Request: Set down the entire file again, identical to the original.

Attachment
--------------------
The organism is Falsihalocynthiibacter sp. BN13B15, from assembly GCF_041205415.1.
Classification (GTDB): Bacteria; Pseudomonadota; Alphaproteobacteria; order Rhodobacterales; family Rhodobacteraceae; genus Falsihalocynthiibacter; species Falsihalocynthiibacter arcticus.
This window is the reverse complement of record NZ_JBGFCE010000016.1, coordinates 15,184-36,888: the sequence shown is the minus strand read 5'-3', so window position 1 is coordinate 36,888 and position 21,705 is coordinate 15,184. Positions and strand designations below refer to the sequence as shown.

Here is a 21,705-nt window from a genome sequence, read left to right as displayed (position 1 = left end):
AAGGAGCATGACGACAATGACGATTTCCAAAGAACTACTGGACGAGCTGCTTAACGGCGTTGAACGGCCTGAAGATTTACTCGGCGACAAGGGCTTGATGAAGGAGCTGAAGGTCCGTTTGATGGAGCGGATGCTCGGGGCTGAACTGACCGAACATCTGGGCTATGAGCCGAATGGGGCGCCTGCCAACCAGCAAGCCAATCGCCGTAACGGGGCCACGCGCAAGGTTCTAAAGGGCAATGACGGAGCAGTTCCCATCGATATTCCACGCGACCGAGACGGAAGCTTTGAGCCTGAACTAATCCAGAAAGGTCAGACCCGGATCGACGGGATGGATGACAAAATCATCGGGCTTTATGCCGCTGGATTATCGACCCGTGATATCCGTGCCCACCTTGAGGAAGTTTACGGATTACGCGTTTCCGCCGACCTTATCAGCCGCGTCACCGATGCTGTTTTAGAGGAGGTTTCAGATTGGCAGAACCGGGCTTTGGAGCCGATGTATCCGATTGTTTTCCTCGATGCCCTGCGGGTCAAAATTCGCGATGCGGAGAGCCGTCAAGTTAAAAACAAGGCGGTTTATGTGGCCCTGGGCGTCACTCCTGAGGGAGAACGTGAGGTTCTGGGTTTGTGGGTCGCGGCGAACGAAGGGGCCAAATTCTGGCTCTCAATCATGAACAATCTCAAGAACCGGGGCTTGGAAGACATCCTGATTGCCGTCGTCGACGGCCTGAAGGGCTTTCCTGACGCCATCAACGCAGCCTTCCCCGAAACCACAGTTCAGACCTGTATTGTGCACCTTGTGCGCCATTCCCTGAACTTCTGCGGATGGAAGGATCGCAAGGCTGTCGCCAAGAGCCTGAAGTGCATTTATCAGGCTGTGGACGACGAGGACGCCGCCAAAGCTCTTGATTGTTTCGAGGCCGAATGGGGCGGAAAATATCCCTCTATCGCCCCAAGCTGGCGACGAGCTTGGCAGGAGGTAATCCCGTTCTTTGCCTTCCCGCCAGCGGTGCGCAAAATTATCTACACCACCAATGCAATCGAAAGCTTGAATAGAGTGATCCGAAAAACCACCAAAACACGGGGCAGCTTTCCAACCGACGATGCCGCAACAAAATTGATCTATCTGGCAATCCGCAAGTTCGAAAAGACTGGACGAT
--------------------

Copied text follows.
The organism is Falsihalocynthiibacter sp. BN13B15, from assembly GCF_041205415.1.
Classification (GTDB): Bacteria; Pseudomonadota; Alphaproteobacteria; order Rhodobacterales; family Rhodobacteraceae; genus Falsihalocynthiibacter; species Falsihalocynthiibacter arcticus.
This window is the reverse complement of record NZ_JBGFCE010000016.1, coordinates 15,184-36,888: the sequence shown is the minus strand read 5'-3', so window position 1 is coordinate 36,888 and position 21,705 is coordinate 15,184. Positions and strand designations below refer to the sequence as shown.

Here is a 21,705-nt window from a genome sequence, read left to right as displayed (position 1 = left end):
AAGGAGCATGACGACAATGACGATTTCCAAAGAACTACTGGACGAGCTGCTTAACGGCGTTGAACGGCCTGAAGATTTACTCGGCGACAAGGGCTTGATGAAGGAGCTGAAGGTCCGTTTGATGGAGCGGATGCTCGGGGCTGAACTGACCGAACATCTGGGCTATGAGCCGAATGGGGCGCCTGCCAACCAGCAAGCCAATCGCCGTAACGGGGCCACGCGCAAGGTTCTAAAGGGCAATGACGGAGCAGTTCCCATCGATATTCCACGCGACCGAGACGGAAGCTTTGAGCCTGAACTAATCCAGAAAGGTCAGACCCGGATCGACGGGATGGATGACAAAATCATCGGGCTTTATGCCGCTGGATTATCGACCCGTGATATCCGTGCCCACCTTGAGGAAGTTTACGGATTACGCGTTTCCGCCGACCTTATCAGCCGCGTCACCGATGCTGTTTTAGAGGAGGTTTCAGATTGGCAGAACCGGGCTTTGGAGCCGATGTATCCGATTGTTTTCCTCGATGCCCTGCGGGTCAAAATTCGCGATGCGGAGAGCCGTCAAGTTAAAAACAAGGCGGTTTATGTGGCCCTGGGCGTCACTCCTGAGGGAGAACGTGAGGTTCTGGGTTTGTGGGTCGCGGCGAACGAAGGGGCCAAATTCTGGCTCTCAATCATGAACAATCTCAAGAACCGGGGCTTGGAAGACATCCTGATTGCCGTCGTCGACGGCCTGAAGGGCTTTCCTGACGCCATCAACGCAGCCTTCCCCGAAACCACAGTTCAGACCTGTATTGTGCACCTTGTGCGCCATTCCCTGAACTTCTGCGGATGGAAGGATCGCAAGGCTGTCGCCAAGAGCCTGAAGTGCATTTATCAGGCTGTGGACGACGAGGACGCCGCCAAAGCTCTTGATTGTTTCGAGGCCGAATGGGGCGGAAAATATCCCTCTATCGCCCCAAGCTGGCGACGAGCTTGGCAGGAGGTAATCCCGTTCTTTGCCTTCCCGCCAGCGGTGCGCAAAATTATCTACACCACCAATGCAATCGAAAGCTTGAATAGAGTGATCCGAAAAACCACCAAAACACGGGGCAGCTTTCCAACCGACGATGCCGCAACAAAATTGATCTATCTGGCAATCCGCAAGTTCGAAAAGACTGGACGAT